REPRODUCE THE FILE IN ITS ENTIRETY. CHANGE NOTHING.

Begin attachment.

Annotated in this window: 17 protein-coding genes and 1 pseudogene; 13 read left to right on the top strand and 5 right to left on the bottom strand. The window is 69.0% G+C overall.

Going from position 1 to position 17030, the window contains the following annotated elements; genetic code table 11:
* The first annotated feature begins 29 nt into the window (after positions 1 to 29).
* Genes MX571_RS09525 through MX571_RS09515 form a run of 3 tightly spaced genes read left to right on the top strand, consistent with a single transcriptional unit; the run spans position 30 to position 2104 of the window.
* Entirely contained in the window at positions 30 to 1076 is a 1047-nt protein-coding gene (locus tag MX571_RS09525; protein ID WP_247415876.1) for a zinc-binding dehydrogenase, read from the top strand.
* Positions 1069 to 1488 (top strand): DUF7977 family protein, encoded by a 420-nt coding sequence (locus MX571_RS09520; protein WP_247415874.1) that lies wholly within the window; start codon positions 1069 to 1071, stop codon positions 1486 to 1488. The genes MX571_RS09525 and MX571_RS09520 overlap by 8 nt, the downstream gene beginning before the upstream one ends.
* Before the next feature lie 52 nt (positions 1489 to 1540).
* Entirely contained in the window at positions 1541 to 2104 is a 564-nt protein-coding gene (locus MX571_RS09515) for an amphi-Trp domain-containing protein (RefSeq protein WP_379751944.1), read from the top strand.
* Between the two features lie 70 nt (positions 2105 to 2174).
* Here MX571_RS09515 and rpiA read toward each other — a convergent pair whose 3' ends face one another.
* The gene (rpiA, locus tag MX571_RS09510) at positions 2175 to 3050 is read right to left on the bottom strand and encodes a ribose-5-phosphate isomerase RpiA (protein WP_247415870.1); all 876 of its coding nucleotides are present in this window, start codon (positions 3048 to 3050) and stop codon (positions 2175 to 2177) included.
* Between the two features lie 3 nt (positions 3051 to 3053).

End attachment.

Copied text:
Annotated in this window: 17 protein-coding genes and 1 pseudogene; 13 read left to right on the top strand and 5 right to left on the bottom strand. The window is 69.0% G+C overall.

Going from position 1 to position 17030, the window contains the following annotated elements; genetic code table 11:
* The first annotated feature begins 29 nt into the window (after positions 1 to 29).
* Genes MX571_RS09525 through MX571_RS09515 form a run of 3 tightly spaced genes read left to right on the top strand, consistent with a single transcriptional unit; the run spans position 30 to position 2104 of the window.
* Entirely contained in the window at positions 30 to 1076 is a 1047-nt protein-coding gene (locus tag MX571_RS09525; protein ID WP_247415876.1) for a zinc-binding dehydrogenase, read from the top strand.
* Positions 1069 to 1488 (top strand): DUF7977 family protein, encoded by a 420-nt coding sequence (locus MX571_RS09520; protein WP_247415874.1) that lies wholly within the window; start codon positions 1069 to 1071, stop codon positions 1486 to 1488. The genes MX571_RS09525 and MX571_RS09520 overlap by 8 nt, the downstream gene beginning before the upstream one ends.
* Before the next feature lie 52 nt (positions 1489 to 1540).
* Entirely contained in the window at positions 1541 to 2104 is a 564-nt protein-coding gene (locus MX571_RS09515) for an amphi-Trp domain-containing protein (RefSeq protein WP_379751944.1), read from the top strand.
* Between the two features lie 70 nt (positions 2105 to 2174).
* Here MX571_RS09515 and rpiA read toward each other — a convergent pair whose 3' ends face one another.
* The gene (rpiA, locus tag MX571_RS09510) at positions 2175 to 3050 is read right to left on the bottom strand and encodes a ribose-5-phosphate isomerase RpiA (protein WP_247415870.1); all 876 of its coding nucleotides are present in this window, start codon (positions 3048 to 3050) and stop codon (positions 2175 to 2177) included.
* Between the two features lie 3 nt (positions 3051 to 3053).